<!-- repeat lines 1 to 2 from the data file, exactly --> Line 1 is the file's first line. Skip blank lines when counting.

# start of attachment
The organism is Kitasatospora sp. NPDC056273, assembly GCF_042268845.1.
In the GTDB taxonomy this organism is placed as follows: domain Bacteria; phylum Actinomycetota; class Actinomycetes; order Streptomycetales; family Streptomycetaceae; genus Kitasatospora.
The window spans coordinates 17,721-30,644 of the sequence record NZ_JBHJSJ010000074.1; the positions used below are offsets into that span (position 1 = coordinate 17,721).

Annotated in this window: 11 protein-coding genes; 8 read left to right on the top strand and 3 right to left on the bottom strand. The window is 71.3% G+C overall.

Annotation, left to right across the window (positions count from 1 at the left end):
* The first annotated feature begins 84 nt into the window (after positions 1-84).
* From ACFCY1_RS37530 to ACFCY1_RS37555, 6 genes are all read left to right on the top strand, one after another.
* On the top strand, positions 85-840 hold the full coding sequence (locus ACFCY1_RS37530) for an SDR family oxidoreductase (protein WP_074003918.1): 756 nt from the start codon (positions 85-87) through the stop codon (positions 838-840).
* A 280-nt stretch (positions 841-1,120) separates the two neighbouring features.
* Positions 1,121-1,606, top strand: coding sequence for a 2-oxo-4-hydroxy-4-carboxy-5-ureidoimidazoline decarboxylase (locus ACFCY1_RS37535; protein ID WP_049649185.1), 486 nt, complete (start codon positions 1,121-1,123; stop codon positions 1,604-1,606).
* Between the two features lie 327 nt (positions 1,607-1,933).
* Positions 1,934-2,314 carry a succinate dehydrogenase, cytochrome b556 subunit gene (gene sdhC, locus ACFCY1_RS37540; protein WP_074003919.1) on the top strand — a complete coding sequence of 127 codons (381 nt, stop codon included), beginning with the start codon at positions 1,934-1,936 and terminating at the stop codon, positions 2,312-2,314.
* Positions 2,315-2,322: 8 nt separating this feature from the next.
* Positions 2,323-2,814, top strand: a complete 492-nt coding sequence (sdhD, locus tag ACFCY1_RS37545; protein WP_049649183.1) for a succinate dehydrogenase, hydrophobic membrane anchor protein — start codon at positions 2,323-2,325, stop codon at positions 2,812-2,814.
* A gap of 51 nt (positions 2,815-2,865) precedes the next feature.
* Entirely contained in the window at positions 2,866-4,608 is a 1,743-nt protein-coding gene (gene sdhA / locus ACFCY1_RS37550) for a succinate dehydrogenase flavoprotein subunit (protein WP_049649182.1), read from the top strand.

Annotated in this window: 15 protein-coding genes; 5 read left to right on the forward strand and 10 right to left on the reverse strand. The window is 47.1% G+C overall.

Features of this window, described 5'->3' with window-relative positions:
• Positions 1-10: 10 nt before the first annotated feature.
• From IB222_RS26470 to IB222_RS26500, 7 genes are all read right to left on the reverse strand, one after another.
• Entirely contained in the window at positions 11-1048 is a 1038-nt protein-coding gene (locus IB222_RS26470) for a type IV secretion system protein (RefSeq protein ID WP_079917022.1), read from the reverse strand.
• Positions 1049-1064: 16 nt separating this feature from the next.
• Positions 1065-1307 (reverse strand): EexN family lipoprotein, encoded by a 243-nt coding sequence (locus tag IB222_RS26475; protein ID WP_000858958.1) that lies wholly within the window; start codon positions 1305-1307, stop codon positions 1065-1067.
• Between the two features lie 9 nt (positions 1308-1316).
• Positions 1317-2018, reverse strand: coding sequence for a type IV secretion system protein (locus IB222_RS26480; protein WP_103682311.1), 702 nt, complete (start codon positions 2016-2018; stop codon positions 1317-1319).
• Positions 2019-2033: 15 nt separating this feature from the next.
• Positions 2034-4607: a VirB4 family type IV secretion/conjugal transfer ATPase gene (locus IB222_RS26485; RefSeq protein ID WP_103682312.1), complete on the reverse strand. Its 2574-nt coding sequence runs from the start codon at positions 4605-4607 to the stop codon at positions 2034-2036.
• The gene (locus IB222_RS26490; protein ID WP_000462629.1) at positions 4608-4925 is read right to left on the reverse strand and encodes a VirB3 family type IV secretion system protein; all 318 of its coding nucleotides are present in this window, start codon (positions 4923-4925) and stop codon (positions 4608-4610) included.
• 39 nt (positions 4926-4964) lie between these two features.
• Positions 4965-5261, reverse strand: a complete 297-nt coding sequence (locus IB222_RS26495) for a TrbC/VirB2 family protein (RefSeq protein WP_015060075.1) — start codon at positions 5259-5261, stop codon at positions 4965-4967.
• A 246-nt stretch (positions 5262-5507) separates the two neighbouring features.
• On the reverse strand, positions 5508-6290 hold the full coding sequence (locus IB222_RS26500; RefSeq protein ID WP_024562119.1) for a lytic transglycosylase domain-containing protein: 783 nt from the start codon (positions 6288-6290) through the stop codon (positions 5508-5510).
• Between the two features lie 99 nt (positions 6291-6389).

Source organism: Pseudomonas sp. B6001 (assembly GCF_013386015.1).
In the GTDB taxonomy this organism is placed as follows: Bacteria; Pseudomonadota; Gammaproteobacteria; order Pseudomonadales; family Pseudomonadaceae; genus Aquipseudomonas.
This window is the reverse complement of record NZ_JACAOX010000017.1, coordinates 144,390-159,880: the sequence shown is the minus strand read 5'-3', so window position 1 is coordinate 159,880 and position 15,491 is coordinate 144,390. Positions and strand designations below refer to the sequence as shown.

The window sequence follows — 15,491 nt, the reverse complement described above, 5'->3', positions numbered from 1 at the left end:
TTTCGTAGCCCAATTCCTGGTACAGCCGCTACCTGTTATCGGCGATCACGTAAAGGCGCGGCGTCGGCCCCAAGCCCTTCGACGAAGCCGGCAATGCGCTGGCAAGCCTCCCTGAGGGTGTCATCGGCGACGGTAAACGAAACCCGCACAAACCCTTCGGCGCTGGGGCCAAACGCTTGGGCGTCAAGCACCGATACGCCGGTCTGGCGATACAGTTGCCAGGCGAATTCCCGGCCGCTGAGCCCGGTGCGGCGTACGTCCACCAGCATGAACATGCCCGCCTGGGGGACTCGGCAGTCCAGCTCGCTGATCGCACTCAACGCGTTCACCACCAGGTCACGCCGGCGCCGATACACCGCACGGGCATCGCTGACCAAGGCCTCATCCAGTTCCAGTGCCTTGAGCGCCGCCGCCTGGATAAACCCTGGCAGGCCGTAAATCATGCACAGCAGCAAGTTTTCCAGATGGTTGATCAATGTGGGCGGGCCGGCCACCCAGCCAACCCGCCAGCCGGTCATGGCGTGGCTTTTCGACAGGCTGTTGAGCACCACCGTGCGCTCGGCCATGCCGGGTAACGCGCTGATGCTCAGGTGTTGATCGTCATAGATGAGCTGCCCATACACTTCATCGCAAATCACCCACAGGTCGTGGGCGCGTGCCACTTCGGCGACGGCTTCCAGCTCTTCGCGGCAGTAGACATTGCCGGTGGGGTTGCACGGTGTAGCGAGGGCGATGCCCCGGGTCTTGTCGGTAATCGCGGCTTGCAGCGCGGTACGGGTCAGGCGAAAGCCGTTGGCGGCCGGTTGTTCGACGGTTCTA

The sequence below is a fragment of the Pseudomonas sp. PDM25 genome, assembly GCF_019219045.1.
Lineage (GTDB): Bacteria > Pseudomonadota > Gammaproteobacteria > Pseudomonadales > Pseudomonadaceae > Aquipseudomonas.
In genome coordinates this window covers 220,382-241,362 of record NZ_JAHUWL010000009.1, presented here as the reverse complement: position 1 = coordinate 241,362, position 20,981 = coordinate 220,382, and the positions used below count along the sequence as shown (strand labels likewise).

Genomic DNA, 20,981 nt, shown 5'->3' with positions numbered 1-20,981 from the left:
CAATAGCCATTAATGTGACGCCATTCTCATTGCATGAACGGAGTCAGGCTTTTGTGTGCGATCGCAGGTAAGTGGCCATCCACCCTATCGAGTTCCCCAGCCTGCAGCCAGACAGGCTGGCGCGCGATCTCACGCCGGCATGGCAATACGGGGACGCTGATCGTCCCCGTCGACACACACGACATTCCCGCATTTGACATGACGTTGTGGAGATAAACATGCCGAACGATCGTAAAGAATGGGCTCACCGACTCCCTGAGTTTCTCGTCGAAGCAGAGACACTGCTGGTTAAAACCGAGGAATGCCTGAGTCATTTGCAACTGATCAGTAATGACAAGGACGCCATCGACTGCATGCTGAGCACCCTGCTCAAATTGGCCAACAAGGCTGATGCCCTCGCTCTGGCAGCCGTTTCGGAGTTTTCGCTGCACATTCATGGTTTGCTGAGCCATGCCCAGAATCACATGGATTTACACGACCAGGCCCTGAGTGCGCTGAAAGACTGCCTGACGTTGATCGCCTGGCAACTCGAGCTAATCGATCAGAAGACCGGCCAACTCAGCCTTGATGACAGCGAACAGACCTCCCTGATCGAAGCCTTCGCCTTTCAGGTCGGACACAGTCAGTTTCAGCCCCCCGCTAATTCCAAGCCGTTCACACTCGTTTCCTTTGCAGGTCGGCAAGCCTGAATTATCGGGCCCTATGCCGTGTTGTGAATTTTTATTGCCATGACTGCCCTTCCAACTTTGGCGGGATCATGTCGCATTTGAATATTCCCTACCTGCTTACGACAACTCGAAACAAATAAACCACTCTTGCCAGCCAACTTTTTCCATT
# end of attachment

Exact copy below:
The organism is Kitasatospora sp. NPDC056273, assembly GCF_042268845.1.
In the GTDB taxonomy this organism is placed as follows: domain Bacteria; phylum Actinomycetota; class Actinomycetes; order Streptomycetales; family Streptomycetaceae; genus Kitasatospora.